Publisher's note: This post appears here courtesy of the Carolina Journal, and written by Brooke Conrad.
Photo: Don Carrington/Carolina Journal
The State Board of Elections is gearing up for a surge in absentee-by-mail voting, due to COVID-19 concerns.
The board Thursday, March 26 issued
several recommendations to the General Assembly in preparation for the 11th Congressional District runoff
and the November general election. The recommendations mostly loosen requirements and increase options for absentee-by-mail voting. They include suggestions on recruiting younger poll workers not at high risk for COVID-19.
The House Select Committee on COVID-19 meets 1 p.m. Tuesday.
"We believe the legislative recommendations released today would go a long way toward ensuring safe, accessible elections in 2020,"
Executive Director Karen Brinson Bell says in a statement. "We look forward to continuing to work with the General Assembly to respond to the unprecedented threat facing our elections system at this time."
While the State Board issued the letter in response to COVID-19, it also recommended making many of the changes permanent "to ensure continuity and avoid voter confusion."
The recommendations would allow ballot-request forms to be sent by fax and email, rather than the current options - in-person or mail delivery. The board asked for an online portal to expedite voters' absentee ballot requests.
County boards could pre-fill voter's information on an absentee request form, relieving voters who need help filling out the form from traveling to the county board office. The voter or a near relative would have to sign the form.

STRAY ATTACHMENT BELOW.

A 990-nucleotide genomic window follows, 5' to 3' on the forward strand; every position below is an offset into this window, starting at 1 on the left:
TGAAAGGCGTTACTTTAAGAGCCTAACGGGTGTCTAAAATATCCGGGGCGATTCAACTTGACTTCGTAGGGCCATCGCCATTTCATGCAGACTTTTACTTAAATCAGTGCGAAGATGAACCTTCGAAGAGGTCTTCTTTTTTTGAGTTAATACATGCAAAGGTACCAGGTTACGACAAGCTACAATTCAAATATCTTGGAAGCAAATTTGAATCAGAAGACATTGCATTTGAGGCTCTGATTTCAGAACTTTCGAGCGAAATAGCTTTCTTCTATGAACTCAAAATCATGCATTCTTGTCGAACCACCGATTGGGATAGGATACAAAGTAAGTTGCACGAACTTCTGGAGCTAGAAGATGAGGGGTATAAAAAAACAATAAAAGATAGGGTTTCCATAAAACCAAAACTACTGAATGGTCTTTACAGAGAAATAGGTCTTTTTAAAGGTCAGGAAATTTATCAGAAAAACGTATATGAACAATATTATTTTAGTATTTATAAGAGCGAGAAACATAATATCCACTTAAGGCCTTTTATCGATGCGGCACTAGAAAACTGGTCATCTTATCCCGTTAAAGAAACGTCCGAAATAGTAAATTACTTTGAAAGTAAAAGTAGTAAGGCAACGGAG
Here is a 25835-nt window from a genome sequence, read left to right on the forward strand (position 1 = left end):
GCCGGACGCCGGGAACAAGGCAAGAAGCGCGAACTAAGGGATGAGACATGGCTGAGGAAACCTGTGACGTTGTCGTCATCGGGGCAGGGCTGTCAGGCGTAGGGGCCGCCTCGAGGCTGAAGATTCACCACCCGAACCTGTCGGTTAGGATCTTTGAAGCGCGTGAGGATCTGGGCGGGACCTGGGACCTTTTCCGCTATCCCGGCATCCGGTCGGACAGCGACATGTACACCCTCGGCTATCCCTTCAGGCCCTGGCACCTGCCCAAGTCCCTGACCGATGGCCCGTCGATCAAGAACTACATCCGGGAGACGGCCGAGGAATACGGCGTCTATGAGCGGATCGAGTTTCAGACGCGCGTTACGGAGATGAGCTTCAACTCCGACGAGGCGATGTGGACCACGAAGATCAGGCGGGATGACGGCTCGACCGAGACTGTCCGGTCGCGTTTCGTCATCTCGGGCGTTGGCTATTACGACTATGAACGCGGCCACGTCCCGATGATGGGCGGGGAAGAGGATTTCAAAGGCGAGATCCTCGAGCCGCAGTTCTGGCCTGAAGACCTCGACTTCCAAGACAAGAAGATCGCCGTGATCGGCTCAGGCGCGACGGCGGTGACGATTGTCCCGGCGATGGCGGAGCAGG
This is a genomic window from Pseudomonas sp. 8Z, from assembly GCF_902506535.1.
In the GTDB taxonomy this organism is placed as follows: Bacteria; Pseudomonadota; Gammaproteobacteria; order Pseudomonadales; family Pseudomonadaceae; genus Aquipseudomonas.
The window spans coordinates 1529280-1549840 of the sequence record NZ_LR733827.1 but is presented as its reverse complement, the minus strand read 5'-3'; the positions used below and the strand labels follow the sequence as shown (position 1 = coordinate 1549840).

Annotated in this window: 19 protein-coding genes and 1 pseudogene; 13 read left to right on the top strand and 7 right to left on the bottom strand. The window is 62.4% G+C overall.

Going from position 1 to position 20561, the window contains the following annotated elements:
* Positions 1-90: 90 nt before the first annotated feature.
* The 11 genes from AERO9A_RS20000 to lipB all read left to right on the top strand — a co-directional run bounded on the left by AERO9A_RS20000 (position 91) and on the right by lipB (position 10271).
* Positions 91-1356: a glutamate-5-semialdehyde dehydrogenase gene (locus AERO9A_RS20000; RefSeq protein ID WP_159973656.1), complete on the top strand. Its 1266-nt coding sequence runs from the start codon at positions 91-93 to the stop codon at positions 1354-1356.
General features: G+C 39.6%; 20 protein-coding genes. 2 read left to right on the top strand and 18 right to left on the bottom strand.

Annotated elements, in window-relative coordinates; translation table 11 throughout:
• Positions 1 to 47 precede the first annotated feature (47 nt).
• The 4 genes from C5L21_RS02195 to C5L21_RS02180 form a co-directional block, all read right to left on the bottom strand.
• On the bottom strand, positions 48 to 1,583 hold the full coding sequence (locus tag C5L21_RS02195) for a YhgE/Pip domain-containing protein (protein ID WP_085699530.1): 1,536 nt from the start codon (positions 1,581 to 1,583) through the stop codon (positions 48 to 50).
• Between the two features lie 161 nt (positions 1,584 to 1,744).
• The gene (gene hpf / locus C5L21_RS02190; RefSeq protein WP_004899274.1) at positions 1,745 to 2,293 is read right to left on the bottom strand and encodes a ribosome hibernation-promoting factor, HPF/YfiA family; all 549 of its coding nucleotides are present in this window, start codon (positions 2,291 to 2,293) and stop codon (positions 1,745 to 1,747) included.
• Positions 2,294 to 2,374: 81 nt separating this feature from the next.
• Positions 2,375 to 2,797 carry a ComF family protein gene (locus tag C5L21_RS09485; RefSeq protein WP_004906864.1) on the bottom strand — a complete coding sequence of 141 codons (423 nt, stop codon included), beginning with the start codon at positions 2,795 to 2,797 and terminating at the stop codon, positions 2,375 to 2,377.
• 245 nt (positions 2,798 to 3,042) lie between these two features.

Voters could include with their request form a copy of a current utility bill, bank statement, government check, paycheck, or other government document that shows the voter's name and address, rather than either their driver's license number or Social Security number. The board heard reports of voters lacking access to a driver's license number or an inability to recall or access their Social Security number. The change would help senior citizens at risk of contracting COVID-19, the board said.
Prepaid postage decreases the need for a voter to leave their home for postage and decreases the incentive to give their ballot to someone else, the board said. The provision would help nursing home and group home facility residents minimize contact with other people.
Facility employees could temporarily assist voters with their ballots if there's no other way for them to receive assistance, the board suggested. Such assistance is now a felony.
Absentee ballot envelopes would require only one witness, instead of two witnesses or a notary. The board suggested eliminating the witness requirement.
The recommendations would make it easier for students to work at the polls. The average age for a North Carolina poll-worker is 70, five years above the age considered "high-risk" for COVID-19. Now, students must be 17 years old and can serve only as precinct assistants. The suggested rule would allow high school juniors or seniors - who are at least 16 - to serve in higher precinct positions.
Election day would become a state holiday, expanding the potential number of students, teachers, and younger people who could help administer elections. Alternatively, the General Assembly could give paid leave to state or county employees and course credit to students who serve at the polls.
To help recruitment, the General Assembly could increase pay for poll workers above the current $7.25-per-hour minimum wage, the board suggested.
The board also asked the state to make the 20% funding match authorized in 2019 to bring in federal election security funds. This money would help fend off cyber attacks, phishing attempts, and scams, which tend to increase during times of crisis, the board said. The money would also help buy cleaning supplies and protective masks for staff and poll-workers, as well as resources for processing mail ballots.